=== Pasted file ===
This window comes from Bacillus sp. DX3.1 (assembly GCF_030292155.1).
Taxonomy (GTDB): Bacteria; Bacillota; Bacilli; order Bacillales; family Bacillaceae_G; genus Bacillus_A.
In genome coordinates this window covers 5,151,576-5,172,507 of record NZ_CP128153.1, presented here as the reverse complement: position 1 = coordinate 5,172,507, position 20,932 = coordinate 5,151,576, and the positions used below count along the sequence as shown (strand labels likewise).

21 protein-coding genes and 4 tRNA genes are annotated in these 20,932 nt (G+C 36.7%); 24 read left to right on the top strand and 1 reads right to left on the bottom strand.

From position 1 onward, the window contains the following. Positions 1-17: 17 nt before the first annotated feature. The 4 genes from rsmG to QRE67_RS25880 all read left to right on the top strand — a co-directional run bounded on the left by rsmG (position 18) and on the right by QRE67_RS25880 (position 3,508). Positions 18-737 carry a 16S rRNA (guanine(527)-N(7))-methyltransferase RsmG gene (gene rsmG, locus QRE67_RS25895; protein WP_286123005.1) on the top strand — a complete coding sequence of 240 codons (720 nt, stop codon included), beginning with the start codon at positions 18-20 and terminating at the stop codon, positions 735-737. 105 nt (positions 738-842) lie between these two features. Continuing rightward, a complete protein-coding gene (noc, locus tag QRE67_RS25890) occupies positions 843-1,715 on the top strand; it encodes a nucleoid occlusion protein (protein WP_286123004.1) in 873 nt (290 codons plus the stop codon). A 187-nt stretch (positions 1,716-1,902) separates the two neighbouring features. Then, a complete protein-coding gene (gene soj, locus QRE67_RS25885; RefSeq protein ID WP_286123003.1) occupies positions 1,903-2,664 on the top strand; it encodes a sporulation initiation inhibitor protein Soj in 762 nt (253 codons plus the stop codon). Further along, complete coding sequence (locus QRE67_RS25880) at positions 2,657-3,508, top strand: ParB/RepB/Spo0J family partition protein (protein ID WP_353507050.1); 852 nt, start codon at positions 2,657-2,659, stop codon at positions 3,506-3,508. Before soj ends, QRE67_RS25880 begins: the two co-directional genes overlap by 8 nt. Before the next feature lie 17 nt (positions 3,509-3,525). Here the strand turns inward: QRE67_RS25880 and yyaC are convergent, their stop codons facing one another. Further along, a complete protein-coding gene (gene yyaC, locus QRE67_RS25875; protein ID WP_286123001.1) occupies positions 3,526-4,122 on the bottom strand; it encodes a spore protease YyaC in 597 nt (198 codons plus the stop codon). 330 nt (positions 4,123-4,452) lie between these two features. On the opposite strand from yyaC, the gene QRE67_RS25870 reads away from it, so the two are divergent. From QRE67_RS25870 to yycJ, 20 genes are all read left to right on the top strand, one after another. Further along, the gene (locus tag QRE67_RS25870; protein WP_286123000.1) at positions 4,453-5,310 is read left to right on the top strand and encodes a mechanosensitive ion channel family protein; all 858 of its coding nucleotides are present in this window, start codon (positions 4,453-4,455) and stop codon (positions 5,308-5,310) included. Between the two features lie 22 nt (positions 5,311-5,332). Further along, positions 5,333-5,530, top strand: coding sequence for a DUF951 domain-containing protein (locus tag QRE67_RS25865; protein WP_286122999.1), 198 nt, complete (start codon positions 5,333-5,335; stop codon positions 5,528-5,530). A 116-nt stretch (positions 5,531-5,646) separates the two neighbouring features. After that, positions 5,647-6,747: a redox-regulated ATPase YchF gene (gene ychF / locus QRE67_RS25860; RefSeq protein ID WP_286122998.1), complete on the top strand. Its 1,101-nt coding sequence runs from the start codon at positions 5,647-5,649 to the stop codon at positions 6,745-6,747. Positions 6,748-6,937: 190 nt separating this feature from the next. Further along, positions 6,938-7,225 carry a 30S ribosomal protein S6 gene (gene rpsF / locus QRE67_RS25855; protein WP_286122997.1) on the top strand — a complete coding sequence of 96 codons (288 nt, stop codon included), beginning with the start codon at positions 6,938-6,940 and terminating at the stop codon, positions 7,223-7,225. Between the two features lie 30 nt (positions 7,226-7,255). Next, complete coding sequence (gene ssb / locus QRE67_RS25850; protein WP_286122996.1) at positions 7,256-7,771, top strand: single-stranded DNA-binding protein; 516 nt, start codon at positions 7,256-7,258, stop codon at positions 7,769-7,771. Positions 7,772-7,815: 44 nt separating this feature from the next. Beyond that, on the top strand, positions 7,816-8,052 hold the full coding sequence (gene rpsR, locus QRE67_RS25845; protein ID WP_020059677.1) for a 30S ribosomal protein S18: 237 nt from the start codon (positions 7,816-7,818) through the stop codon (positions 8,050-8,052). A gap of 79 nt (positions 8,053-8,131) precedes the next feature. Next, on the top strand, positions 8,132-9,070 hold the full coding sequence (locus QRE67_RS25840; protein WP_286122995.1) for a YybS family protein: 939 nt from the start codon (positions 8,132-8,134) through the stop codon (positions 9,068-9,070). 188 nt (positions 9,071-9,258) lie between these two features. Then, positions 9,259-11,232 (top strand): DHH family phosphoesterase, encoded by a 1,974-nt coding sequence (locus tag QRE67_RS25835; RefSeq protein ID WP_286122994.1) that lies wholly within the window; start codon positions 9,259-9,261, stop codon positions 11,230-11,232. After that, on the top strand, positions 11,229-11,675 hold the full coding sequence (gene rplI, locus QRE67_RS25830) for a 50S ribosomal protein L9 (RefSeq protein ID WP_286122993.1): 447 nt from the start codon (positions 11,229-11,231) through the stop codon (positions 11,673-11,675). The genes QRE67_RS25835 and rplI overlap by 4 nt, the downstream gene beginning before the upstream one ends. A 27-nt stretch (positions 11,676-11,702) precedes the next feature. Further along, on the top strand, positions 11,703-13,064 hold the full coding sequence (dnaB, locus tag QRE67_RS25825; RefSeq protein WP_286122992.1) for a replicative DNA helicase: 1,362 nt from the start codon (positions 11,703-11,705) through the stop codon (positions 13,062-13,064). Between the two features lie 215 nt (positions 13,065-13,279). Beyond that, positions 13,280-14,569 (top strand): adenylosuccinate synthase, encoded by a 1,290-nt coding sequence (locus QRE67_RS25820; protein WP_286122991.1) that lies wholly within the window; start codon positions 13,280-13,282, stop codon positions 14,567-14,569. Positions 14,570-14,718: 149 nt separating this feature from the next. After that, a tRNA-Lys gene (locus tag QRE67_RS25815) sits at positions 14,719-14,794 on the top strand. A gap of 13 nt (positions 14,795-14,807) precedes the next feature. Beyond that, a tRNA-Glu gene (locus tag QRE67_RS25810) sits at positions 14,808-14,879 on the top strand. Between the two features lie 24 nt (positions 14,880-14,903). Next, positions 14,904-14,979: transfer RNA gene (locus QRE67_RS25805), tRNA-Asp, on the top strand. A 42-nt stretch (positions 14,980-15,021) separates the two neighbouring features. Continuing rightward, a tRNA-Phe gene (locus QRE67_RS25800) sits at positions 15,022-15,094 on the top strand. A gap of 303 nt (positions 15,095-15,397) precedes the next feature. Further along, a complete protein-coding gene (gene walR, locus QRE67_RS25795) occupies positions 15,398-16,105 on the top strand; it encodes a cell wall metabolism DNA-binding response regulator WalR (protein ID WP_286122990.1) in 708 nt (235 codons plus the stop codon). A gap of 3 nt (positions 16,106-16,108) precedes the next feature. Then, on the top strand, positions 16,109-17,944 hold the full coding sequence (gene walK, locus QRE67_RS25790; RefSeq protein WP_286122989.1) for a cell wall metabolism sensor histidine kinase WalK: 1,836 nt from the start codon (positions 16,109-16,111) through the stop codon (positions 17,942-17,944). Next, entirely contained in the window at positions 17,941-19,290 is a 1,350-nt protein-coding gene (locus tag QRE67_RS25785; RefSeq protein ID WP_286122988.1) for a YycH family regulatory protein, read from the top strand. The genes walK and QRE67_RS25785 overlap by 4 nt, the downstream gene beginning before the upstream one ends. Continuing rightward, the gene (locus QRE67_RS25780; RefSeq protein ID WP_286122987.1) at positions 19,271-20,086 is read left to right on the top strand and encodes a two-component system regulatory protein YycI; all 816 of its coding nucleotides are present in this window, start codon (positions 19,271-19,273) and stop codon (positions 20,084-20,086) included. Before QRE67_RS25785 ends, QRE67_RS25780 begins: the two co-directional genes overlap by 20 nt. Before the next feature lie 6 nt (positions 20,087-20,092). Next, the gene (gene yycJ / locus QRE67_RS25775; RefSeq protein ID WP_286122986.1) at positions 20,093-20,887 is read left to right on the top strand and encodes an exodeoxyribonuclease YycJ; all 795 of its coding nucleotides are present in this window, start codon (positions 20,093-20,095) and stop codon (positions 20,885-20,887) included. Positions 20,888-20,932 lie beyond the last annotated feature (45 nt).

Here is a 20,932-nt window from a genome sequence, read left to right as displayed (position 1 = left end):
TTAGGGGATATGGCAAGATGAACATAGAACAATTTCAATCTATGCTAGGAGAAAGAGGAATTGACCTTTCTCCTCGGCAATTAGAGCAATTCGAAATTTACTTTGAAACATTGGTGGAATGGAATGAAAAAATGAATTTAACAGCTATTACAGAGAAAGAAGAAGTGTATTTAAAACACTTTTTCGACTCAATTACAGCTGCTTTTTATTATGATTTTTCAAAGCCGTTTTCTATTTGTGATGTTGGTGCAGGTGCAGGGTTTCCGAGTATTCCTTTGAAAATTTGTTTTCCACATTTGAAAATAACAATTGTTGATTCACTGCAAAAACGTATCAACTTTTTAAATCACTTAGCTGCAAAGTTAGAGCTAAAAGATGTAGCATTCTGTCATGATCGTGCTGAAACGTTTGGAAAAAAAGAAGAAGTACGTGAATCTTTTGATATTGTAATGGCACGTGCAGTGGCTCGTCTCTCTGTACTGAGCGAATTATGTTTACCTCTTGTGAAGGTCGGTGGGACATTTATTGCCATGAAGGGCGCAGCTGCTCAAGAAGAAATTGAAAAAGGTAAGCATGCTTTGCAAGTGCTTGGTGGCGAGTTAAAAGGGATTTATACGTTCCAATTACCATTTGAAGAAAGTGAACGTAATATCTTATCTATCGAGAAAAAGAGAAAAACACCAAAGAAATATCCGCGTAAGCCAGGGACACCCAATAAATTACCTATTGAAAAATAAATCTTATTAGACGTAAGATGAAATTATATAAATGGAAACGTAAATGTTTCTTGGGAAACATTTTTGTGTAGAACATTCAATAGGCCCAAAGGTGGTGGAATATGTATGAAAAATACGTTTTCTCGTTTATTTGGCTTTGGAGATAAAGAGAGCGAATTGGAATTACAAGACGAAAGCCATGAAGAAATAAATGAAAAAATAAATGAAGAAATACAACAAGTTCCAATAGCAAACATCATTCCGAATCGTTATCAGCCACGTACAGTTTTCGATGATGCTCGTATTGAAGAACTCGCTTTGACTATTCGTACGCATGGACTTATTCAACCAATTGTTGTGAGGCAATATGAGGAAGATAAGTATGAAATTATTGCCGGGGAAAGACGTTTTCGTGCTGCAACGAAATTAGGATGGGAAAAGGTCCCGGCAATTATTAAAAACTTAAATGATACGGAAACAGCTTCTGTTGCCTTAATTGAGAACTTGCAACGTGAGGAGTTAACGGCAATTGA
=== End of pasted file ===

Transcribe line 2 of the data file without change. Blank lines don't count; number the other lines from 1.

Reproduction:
Taxonomy (GTDB): Bacteria; Bacillota; Bacilli; order Bacillales; family Bacillaceae_G; genus Bacillus_A.